Missing a few steps for some fancy math - transistor gain

Thread Starter

KevinEamon

Joined Apr 9, 2017
281
Hi guys
I'm just going through my notes here.

My lecturer has gone from this equation to the next - in a single bound!
Now I can see they are equal substituting in a value for beta -I could just learn that and great 100%
But that's not the way my brain works. I have to know the steps in between to see how it forms together.

1572891722218.png
 

Jony130

Joined Feb 17, 2009
5,176
Well, from what I see to get "1" in the numerator you need to divide the numerator by ( 1 + 2/β) , or multiply by the reciprocal . Of course, the denominator also needs to be divided by ( 1 + 2/β ).
But what all of these math manipulations have anything to do with the actual electronics? Do you need to memorize this equation or what?
 

Thread Starter

KevinEamon

Joined Apr 9, 2017
281
Yeh but what I tend to do to memorize these things, is to actually do it. Piece by piece then if I get stuck I just go through the steps.
 

Jony130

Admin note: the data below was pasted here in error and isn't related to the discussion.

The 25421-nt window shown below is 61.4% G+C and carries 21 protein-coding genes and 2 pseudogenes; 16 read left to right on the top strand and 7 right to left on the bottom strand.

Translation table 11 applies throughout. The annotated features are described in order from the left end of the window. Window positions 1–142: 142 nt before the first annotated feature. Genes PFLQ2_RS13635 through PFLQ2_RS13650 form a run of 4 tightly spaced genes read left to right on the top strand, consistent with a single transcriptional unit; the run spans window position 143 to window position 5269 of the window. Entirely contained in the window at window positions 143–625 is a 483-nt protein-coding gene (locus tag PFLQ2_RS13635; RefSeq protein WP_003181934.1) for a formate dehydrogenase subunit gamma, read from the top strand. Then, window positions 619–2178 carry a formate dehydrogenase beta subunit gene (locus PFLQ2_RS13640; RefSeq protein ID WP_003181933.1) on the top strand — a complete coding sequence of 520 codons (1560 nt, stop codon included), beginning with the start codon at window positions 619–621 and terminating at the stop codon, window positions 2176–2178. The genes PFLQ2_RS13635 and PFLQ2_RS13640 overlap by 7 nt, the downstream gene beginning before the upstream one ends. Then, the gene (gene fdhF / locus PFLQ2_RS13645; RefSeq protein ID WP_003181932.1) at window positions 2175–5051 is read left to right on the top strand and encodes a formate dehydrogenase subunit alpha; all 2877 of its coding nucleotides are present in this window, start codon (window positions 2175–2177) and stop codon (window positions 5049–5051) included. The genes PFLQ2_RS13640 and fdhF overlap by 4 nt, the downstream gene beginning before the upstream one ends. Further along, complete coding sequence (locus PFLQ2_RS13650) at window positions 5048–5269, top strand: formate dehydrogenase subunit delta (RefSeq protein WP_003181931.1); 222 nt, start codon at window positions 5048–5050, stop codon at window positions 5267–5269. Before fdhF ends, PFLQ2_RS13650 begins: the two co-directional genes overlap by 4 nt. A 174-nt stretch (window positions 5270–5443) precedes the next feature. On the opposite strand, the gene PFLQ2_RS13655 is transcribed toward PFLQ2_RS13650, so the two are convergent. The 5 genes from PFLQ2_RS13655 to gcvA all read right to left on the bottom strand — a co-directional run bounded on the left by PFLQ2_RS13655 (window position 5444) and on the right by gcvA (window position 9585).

Joined Feb 17, 2009
5,176
But you can simplify it further.

\[ \beta^{2}(1+\frac{2}{\beta} ) \]
\[ \beta^{2}+\frac{2}{\beta} \cdot \beta^2 \]
\[ \beta^{2}+\frac{2 \beta^2}{\beta} \]
\[ \beta^{2}+\frac{2 \beta \beta}{\beta} \]
\[ \beta^{2}+2 \beta \]


But do you know how the author of a book gets the first (original) equation?
 

Thread Starter

KevinEamon

Joined Apr 9, 2017
281
Yeh that's a similar form to the way the equation ends up. 1572904675137.png

But to answer the question - No... I could guess it's some type of backward engineering?
 

The Electrician

Joined Oct 9, 2007
2,778
Hi guys
I'm just going through my notes here.

My lecturer has gone from this equation to the next - in a single bound!
Now I can see they are equal substituting in a value for beta -I could just learn that and great 100%
But that's not the way my brain works. I have to know the steps in between to see how it forms together.

View attachment 190589
Do it like this:

Transformx.png
 
Last edited:

Thread Starter

KevinEamon

Joined Apr 9, 2017
281
Lol Zeeus. That's actually what the circuit is.
However, I think the question Jony was posing, was one of a more philosophical nature ;)
 

MrAl

Joined Jun 17, 2014
7,665
Hi,

Well you are given the answer so you can set up two equations and try to figure out what works for both.
One equation comes from the numerator of the first set multiplied by a constant K and the numerator of the answer set and the other equation comes from the denominator of the first set multiplied by a constant K and the denominator of the answer. We end with with these two equations:
K*(2/B+1)=1
K*(2/B+2/B^2+1)=2/((2/B+1)*B^2)+1

Now solve these two for K and get B/(B+2) which is the required factor to get the numerator and denominator of the actual answer.
 
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